Devoxx 2011 post-mortem
So, Devoxx is over. And as always, it was awesome. I’ve attended many excellent talks, and also some not-so-excellent ones. I’ve met, talked with, and had dinner with some nice and smart people. Good times were had by all.
The problem with a conference like Devoxx, however, is that there are many talks that you really want to see, but can’t, because another talk with an even better sounding abstract is scheduled alongside it. Fortunately, this problem has now been solved: every attendee will get a free subscription to Parleys! You can simply watch the talks you missed online. Within the next couple of weeks, all Devoxx talks will be available there for streaming.
To make it easier for you to decide which talks to watch first, I’ll list here the best talks that I have attended. (Maybe, if I’m not too lazy, I’ll add some hyperlinks once the talks are up.) If you, dear reader, have attended Devoxx as well, and have seen great talks that don’t appear in this list, please mention them in the comments! That way, I will know which ones to watch, too :).
Here are, in chronological order, my favourite talks of this year:
- The Diabolical Developer by Martijn Verburg. Challenging the agile establishment. You constantly need to think about the advice he gives, because it’s never quite clear when he’s serious and when he’s ironic. Often, he’s somewhere in between. Also, I thought he was quite funny.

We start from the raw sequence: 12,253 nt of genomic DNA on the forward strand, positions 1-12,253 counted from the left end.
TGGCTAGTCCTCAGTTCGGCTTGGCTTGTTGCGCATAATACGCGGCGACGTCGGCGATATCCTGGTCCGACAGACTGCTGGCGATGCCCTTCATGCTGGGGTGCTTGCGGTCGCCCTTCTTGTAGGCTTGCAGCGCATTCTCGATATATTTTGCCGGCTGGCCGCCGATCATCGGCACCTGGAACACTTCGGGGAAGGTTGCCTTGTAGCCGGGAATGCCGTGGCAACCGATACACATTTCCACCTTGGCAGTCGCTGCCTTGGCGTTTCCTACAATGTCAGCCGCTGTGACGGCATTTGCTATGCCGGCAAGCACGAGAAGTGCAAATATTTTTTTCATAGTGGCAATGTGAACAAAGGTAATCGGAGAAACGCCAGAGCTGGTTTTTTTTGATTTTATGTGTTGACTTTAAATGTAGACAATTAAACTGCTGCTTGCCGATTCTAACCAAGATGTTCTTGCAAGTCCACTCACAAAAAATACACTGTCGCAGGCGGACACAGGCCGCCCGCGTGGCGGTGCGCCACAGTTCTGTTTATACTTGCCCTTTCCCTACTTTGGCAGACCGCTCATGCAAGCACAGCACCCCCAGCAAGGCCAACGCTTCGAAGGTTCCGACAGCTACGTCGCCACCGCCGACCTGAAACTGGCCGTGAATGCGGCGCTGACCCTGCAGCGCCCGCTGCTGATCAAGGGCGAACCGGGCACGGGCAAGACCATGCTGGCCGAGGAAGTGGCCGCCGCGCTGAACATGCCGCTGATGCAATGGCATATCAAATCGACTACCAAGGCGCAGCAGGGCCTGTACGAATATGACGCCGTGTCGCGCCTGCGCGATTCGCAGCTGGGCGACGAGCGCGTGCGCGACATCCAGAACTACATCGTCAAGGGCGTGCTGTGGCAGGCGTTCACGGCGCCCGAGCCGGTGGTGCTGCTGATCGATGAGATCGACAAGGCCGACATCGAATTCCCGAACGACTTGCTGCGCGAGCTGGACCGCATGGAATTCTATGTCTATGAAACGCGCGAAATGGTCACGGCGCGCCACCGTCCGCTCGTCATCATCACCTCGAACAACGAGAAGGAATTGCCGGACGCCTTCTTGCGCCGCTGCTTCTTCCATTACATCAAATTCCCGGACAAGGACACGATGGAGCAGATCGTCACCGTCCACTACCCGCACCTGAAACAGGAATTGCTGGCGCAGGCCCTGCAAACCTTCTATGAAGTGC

- Above the clouds by Jonas Bonér. Excellent introduction to Scala’s solution to handling concurrency.
- HTML5 with Play/Scala, CoffeeScript and Jade by Matt Raible. Watch this if you want to know how to get a free trip to Antwerp, and learn some cool stuff along the way.
- Is Fantom light years ahead of Scala? by Stephen Colebourne. Interesting and subtly funny critique of Scala.
- The evolution of Java: past, present and future, by Joshua Bloch. Fast-paced critique of each and every language change since Java 1.0.
- What Shazam doesn’t want you to know, by Roy van Rijn. After watching this, you will be able to implement Shazam yourself. Seriously. Also, you will have learned something about the dark side of the software patent system.
I’ve also heard good things about the following talks, from people who have attended them:
- The well-grounded Java developer, by Martijn Verburg and Ben Evans.
- Fireside chat with Tim Bray, Cameron Purdy, Mark Reinhold and Henrik Ståhl.
- Java: the good, the bad and the ugly parts, by Joshua Bloch.
- Language / library co-evolution in Java SE 8, by Brian Goetz.
- Rules for good UI design, by Joe Nuxoll.
- Courage in software development, by Dick Wall.
Have you attended a great talk that I didn’t list here? Please tell me in the comments what made it great!